This research integrates different social psychological theories to test whether human–animal similarity promotes affiliation with animals and lowers the need to affirm humans’ superiority relative to animals. On the basis of theories of intergroup relations, terror management theory, and work conducted in the field of human–animal relations, we ex...
Article
Cognitive research finds that people show superior encoding of information relating to the self rather than to others. This phenomenon, known as the self-reference effect, supports a view of the self as a definable and measurable entity. However, modern perspectives hold that the self is contextually fluid, not least because, under some conditions,...
Article
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People reliably encode information more effectively when it is related in some way to the self a phenomenon known as the self-reference effect. This effect has been recognized in psychological research for almost 40 years, and its scope as a tool for investigating the selfconcept is still expanding. The self-reference effect has been used within a...
Article
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Researchers and lay people alike have tended to focus on social benefits of expressing positive emotion and, as a result, tend to overlook potential social costs. In this paper, we consider limits to the idea that expressing positive emotion is universally beneficial and review literature demonstrating that, in some contexts, expressing positive em...
Article
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It is generally considered socially undesirable to suppress the expression of positive emotion. However, previous research has not considered the role that social context plays in governing appropriate emotion regulation. We investigated a context in which it may be more appropriate to suppress than express positive emotion, hypothesizing that posi...
Article
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The physical spaces we inhabit have a profound impact on psychological functioning. People generally experience positive outcomes in spaces that support important identities and negative outcomes in spaces that threaten those identities. We investigated the effects of working in an ingroup or outgroup space on organizational performance. Participan...
Article
Objective An educational bottleneck occurs when students enter a phase of their training in which progression is highly competitive and determined by academic performance. We hypothesised that educational bottlenecks have a negative impact on student wellbeing, and investigated six potential protective factors.MethodA mixed-method approach was used...
Article
A paradox exists in modern schooling: students are simultaneously more positive about the future and more depressed than ever. We suggest that these two phenomena may be linked. Two studies demonstrated that students are more likely to be depressed when educational aspirations exceed expectations. In Study 1 (N = 85) aspiring to a thesis grade high...
Article
We examined the role of reward sensitivity and the motivation to balance ‘have-to’ and ‘want-to’ goals in vicarious goal satiation. In Experiment 1, participants who read about a target who completed an academic goal performed worse on an academic (‘have-to’) task and were more interested in engaging in inherently rewarding (‘want-to’) activities t...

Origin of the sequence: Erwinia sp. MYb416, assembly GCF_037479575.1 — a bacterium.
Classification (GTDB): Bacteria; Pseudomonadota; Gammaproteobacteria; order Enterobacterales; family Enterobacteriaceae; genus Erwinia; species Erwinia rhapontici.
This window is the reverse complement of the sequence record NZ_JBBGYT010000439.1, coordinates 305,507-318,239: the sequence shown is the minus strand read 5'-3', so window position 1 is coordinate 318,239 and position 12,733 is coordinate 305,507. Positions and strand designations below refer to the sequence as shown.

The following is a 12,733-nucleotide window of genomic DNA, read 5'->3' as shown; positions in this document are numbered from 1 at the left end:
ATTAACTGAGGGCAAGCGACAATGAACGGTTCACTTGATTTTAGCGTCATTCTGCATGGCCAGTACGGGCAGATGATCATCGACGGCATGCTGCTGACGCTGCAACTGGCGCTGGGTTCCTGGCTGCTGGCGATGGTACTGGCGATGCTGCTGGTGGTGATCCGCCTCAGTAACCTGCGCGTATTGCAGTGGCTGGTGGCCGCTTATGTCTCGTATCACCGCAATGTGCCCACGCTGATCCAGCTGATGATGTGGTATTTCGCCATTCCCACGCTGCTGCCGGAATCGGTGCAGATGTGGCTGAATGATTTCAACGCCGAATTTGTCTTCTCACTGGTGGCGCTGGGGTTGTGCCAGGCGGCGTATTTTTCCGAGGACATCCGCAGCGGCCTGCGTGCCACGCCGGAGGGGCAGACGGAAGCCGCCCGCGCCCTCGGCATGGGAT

Article
There is growing recognition that identification with social groups can protect and enhance health and well-being, thereby constituting a kind of "social cure." The present research explores the role of control as a novel mediator of the relationship between shared group identity and well-being. Five studies provide evidence for this process. Group...
Article
Social identities are generally associated with better health and in particular lower levels of depression. However, there has been limited investigation of why social identities protect against depression. The current research suggests that social identities reduce depression in part because they attenuate the depressive attribution style (interna...
Chapter
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The chapter describes six prominent measures of coping that are broken into two categories covering (1) trait coping and (2) state coping. The measures reviewed are The Miller Behavioral Style Scale (Miller, 1987); The Mainz Coping Inventory (Krohne, 1993); The Coping Inventory for Stressful Situations (Endler & Parker, 1990, 1994); The COPE Invent...
Article
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Social identities are known to improve well-being, but why is this? We argue that this is because they satisfy basic psychological needs, specifically, the need to belong, the need for self-esteem, the need for control and the need for meaningful existence. A longitudinal study (N = 70) revealed that gain in identity strength was associated with in...
Article
The ability to communicate with others is one of the most important human social functions, yet communication is not always investigated from a social perspective. This research examined the role that shared social identity plays in communication effectiveness using a minimal group paradigm. In two experiments, participants constructed a model usin...
Article
The present research introduces a framework for understanding motivational reactions to control deprivation. Two experiments demonstrated that loss of control can stimulate approach motivation. Loss of control led to greater approach motivation in terms of enhanced motivation to achieve goals (Experiment 1) and greater self-reported high approach a...